Though marijuana possession remains a jailable crime in Harris County, the law of the land is shifting toward leniency for offenders. Both contenders in the November race for Harris County District Attorney have presented alternatives to convicting those caught with pot.
DA incumbent Devon Anderson and challenger Kim Ogg agree that the old ways need to change, but they clash on how much. The confusion likely stems from the fact neither candidate has the numbers to back her plan. One lacks a cost-savings analysis, and the other has provided practically useless estimates.
Early this month, Anderson told the Chron about her pilot program that would grant leniency to first-time marijuana offenders. Under that program, set to go into effect this fall, those suspected of marijuana possession would still be arrested and booked. But low-risk, first-time offenders would avoid conviction, and a record, if they completed a class and community service.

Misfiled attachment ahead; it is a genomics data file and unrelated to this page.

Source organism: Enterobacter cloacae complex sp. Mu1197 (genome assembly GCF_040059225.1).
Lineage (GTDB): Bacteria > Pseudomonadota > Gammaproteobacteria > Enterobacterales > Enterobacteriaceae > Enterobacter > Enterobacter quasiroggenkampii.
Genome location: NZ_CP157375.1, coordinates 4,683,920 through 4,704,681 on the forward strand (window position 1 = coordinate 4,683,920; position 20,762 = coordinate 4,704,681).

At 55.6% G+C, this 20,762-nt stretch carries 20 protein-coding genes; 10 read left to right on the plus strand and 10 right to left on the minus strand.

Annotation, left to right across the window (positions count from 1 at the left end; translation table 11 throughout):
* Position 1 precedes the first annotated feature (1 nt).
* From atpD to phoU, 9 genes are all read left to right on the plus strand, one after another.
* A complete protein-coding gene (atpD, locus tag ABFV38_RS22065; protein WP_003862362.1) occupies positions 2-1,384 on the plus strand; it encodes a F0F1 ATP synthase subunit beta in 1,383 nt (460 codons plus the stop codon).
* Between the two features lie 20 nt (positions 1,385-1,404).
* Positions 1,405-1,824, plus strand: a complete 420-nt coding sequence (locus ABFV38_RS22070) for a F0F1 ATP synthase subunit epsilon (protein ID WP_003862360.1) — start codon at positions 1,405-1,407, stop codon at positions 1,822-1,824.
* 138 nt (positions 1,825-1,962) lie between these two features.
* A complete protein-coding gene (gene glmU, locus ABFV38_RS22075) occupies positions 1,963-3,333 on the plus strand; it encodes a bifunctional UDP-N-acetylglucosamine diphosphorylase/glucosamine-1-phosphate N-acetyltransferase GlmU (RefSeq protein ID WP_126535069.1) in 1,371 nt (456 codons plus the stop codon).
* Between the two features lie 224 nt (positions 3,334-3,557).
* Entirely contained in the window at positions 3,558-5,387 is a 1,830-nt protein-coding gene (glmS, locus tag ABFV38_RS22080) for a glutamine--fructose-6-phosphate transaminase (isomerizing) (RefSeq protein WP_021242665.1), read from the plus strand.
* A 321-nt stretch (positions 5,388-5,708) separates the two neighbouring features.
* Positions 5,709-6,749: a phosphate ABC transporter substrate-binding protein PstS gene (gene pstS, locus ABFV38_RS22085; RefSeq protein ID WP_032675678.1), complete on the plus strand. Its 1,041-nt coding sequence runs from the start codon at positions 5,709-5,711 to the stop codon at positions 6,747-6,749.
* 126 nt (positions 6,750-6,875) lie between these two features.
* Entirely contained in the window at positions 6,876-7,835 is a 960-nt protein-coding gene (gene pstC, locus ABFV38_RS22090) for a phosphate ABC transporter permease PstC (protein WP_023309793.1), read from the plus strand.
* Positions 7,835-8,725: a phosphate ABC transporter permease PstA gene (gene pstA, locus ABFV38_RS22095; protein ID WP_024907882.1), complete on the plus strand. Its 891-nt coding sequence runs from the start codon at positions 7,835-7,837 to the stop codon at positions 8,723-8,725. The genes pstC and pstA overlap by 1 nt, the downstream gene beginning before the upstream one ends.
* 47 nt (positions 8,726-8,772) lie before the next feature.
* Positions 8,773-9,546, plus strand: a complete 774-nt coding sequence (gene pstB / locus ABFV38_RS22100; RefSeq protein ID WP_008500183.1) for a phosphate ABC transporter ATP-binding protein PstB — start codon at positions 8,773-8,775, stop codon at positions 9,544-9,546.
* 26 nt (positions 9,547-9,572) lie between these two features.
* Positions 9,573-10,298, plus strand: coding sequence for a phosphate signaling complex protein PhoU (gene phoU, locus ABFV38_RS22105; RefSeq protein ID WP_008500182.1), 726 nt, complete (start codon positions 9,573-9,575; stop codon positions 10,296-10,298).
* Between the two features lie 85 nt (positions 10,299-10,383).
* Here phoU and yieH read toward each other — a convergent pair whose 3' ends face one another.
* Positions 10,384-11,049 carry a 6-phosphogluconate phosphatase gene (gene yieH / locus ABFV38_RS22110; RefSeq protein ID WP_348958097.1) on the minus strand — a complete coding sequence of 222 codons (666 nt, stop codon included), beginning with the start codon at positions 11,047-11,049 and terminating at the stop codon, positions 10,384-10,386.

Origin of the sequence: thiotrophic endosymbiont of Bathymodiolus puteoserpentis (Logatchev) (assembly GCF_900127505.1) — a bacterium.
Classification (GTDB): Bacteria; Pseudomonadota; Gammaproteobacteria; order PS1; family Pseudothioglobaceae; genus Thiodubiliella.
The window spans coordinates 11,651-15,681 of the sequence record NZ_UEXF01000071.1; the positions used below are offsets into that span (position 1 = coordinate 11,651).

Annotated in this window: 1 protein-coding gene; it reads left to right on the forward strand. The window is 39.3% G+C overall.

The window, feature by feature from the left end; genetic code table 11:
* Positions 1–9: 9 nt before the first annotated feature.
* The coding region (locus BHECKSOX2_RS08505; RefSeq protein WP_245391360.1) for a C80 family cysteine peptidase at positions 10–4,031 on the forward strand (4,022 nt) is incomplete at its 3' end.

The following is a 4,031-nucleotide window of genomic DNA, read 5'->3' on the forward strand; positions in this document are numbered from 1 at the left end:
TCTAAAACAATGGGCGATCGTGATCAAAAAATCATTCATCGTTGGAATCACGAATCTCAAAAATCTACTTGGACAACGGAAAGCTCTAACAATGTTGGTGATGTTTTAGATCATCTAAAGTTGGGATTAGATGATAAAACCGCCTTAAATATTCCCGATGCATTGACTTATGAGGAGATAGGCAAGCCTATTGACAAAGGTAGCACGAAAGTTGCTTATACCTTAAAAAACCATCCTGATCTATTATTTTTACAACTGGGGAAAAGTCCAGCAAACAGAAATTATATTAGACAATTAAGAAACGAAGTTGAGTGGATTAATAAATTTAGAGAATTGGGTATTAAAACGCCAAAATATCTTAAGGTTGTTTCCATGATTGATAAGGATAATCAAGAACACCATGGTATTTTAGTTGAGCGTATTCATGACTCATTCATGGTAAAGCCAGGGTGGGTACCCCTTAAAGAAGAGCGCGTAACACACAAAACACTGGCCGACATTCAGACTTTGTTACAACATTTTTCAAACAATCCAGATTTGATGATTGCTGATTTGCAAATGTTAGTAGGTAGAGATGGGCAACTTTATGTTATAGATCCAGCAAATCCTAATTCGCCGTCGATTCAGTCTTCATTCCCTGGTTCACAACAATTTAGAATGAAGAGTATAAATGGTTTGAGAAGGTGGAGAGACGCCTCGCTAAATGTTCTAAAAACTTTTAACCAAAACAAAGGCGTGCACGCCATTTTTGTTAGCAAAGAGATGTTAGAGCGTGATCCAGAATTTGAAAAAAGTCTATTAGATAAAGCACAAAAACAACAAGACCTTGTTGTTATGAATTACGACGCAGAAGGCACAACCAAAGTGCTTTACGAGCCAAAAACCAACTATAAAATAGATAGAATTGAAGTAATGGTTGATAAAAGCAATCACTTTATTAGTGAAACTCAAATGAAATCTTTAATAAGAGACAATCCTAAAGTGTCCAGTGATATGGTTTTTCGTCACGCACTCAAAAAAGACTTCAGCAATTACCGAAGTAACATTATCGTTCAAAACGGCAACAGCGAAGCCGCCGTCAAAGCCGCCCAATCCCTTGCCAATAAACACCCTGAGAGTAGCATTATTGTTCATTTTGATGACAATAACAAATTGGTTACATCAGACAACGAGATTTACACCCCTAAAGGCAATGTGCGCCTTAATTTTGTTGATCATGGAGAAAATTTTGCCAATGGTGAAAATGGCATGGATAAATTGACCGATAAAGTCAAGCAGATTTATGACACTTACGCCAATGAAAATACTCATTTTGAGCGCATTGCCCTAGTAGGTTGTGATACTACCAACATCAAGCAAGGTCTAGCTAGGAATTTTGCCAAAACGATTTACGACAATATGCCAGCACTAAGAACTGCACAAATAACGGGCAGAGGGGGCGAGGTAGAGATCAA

Challenger Ogg aims to make use of the 2007 state law that gives individual counties the choice to issue citations and court summons for misdemeanor pot possession instead of arresting and jailing offenders. Though Travis and to some extent Hays counties have implemented this citation authority, Harris County has traditionally erred on the tough-on-nonviolent-crime approach.
“The most important result that she’s (Anderson) looking for is to keep low level, first time offenders, people who have never been in trouble before, from entering the revolving door of the criminal justice system,” Anderson spokeswoman Sara Kinney told the Press on Tuesday. “This takes a first time offender and hopefully keeps them from being put on a path that leads to more convictions, rather than on a path to a good job, or school.” Under current law, anyone with a drug conviction is ineligible for federal student loans or financial aid until they complete a drug rehab program or pass two unannounced drug tests.